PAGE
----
To go low I’d need to channel willpower and a centered focus. I’d need to breathe in that yogic part of myself into which I must consciously dive to make wise — yet not always easy or immediately desirable — decisions. Like the kale salad, it wouldn’t be as easy to choose or as appealing as the fries, but it’d invariably be the wise, healthy, unregrettable, adult choice. Instead of releasing control and allowing my body to naturally jitter into high-speed, I’d downshift. To go low I would ease into a calm state of even blood pressure and steady breathing, my mind centered simply on my task and my child, with only minimal awareness of those around me.

The choice was mine because I consciously retained the power to choose instead of allowing my emotions to run the show. I chose to go low.

I asked if my toddler needed a hug. He declined, only a half aisle later to yell that he needed one. I breathed and embraced him smiling. Moments later, more skrieking: “I don’t WANT to get Daddy’s cereal!” Yeah, well, too bad kid.

A fellow mom passed by giggling in that, been-there-and-thank-heavens-I’m-not-the-only-one way. I didn’t even notice her until she was beside me. Our eyes met, hers still warmly squinted in friendly laughter. “This looks just a little familar?” I said. “Very!” She replied, nodded towards her cart-riding youngster.

This was a completely developmentally normal experience. Kids obliterate your ego… that’s just parenthood. There was no need to feel the hot flush of embarrassment or let emotions boil over. But it wasn’t always this easy to choose low.

I had consciously endeavored to choose to go low daily. I wasn’t perfect but I tried. And that trying — over and over, day after day, meltdown after meltdown — is what got me to this point. In a year I imagine it’ll be an even more natural progression into steadied calm in the face of toddler terrorism.

The more often we make a certain choice — whether it be dietary choices, thought patterns, physical habits, or verbal response — the more we train ourselves to revert to that path. For example, the more I eat fries, the more I crave them. Whereas, if I habitually make healthy food choices, over time I less frequently and less fervently crave fries. Eventually I will naturally choose the kale salad and not even consider the fries. But to change that habit takes time, effort, patience, diligence, self-awareness, self-forgiveneness, and — most importantly — self-empowerment. We can’t simply play victim to our emotions; we must own them. We may not be able to control how we feel but we CAN control how we behave. That’s what we teach our children afterall, isn’t it?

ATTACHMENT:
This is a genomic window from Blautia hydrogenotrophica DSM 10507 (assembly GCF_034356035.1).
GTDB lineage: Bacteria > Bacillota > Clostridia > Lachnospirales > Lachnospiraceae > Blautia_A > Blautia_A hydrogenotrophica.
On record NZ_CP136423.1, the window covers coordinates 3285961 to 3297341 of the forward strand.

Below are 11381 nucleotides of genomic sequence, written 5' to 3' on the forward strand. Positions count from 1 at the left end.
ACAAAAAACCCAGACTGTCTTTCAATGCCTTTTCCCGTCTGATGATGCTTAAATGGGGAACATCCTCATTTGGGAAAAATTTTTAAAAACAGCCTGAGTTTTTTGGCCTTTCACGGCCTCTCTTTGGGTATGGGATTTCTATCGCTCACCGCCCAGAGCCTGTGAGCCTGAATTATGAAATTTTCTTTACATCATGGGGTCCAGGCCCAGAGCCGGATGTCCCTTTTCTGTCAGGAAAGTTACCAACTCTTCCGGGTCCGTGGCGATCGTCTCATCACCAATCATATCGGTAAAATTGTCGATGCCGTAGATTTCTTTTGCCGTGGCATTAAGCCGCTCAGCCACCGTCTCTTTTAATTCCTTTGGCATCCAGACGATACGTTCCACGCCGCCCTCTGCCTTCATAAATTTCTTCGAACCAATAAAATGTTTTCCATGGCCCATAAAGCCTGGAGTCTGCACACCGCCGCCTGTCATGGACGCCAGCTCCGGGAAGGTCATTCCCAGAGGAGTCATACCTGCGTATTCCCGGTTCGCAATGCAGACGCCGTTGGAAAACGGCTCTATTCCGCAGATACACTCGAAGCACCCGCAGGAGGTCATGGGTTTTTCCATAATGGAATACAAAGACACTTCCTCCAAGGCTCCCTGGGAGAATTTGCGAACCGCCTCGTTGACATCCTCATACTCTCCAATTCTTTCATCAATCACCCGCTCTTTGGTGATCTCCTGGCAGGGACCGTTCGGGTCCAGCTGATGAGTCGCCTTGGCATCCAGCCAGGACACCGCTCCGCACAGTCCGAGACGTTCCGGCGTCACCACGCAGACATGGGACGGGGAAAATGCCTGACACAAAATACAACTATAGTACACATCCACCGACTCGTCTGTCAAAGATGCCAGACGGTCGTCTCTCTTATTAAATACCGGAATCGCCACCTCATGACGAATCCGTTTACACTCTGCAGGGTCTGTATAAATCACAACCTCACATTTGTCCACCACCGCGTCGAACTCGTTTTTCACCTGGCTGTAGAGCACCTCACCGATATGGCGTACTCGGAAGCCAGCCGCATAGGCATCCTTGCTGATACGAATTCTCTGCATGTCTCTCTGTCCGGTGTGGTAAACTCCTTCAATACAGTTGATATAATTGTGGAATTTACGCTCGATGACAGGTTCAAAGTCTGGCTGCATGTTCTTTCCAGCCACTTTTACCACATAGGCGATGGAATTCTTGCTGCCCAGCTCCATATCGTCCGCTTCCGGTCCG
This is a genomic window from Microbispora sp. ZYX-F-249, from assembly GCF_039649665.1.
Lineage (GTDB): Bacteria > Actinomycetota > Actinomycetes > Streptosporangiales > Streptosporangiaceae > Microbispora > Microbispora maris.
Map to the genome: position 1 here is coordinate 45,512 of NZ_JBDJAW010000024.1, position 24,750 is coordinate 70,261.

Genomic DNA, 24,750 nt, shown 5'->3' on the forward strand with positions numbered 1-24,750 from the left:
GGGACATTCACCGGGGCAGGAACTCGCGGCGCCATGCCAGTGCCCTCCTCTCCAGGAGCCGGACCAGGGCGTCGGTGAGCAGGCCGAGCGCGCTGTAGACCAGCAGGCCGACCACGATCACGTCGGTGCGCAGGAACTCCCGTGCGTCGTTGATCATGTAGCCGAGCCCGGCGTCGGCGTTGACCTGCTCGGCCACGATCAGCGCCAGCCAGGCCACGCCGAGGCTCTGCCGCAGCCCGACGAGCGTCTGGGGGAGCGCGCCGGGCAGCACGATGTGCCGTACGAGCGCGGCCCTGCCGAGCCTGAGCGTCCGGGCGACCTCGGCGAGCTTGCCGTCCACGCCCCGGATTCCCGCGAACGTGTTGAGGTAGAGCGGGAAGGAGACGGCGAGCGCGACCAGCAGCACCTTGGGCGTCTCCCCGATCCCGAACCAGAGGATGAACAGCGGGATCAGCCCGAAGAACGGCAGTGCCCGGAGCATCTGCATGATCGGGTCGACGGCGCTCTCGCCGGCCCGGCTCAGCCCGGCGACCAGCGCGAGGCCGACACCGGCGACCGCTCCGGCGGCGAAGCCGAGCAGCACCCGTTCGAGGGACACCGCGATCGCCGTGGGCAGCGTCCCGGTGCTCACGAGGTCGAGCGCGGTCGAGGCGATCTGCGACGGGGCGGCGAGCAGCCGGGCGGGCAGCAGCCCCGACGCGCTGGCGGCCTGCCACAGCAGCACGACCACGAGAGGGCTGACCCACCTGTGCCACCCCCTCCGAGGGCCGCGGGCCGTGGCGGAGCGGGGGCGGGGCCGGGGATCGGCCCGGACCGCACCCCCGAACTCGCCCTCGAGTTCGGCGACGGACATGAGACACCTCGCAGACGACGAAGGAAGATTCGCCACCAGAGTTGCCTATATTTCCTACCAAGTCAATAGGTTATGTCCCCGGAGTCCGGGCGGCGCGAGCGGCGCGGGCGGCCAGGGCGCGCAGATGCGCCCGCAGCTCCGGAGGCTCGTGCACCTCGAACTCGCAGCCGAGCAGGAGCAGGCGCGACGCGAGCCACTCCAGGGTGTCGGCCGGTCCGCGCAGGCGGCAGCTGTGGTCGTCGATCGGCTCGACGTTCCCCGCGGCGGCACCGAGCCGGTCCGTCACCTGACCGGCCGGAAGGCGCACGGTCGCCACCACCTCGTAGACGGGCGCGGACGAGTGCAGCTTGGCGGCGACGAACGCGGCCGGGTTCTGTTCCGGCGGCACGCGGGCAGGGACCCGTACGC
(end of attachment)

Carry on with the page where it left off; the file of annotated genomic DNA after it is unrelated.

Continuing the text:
Will I always choose the kale salad over fries? NO, definitely not. Some days and some situations just call for fries but, more often than not, kale salad is the better choice. I am human afterall.

In the end, the errand culminated in check-out line hugs and a little voice saying, “I’m sorry, Mommy” into the side of my neck. And I felt completely at ease. What a gift to give yourself — and others — to choose to go low!

I can’t say I’ll always be so wise, but as long as I continue choosing to go low MOST of the, I’ll be pleased.

What will you choose?

 

 

The Other Side of Shyness: How I Stopped Being Shy

As far back as I can remember I was shy. I was scared to speak with strangers, even for something as trivial as ordering food at a restaurant. My heart would race, my throat would clench, my mind would spin on how I’d be perceived… how I’d be judged. Now, I don’t care.

I remember one afternoon circa 1993, when my mom stopped the hunter green minivan with the faux-wood paneling, handed me money, and told me to run into the convenience store to get milk. I curled into myself and shook my head. I was NOT going. Give me a tetanus shot, make me do dishes, heck have me scoop dog poo… anything but have to talk to the cashier. No. Way. My sister — two years my junior with not one ounce of social anxiety and lax impulse restraint — leapt from her seat reaching for the $5 bill. “I’ll do it! I’ll do it!” She clamored. “No,” my mom said, yanking the money away from my sister’s reach, “your sister needs the practice.” My sister balked. I crumbled. I survived the 2-minute errand, but it was far from a cure. Bless my mother

Decades went by and I was still shy. Cashiers and waitstaff no longer made me shrivel, but I would never dream of entering an unfamiliar room and striking up a conversation. Making friends was hard. Really hard.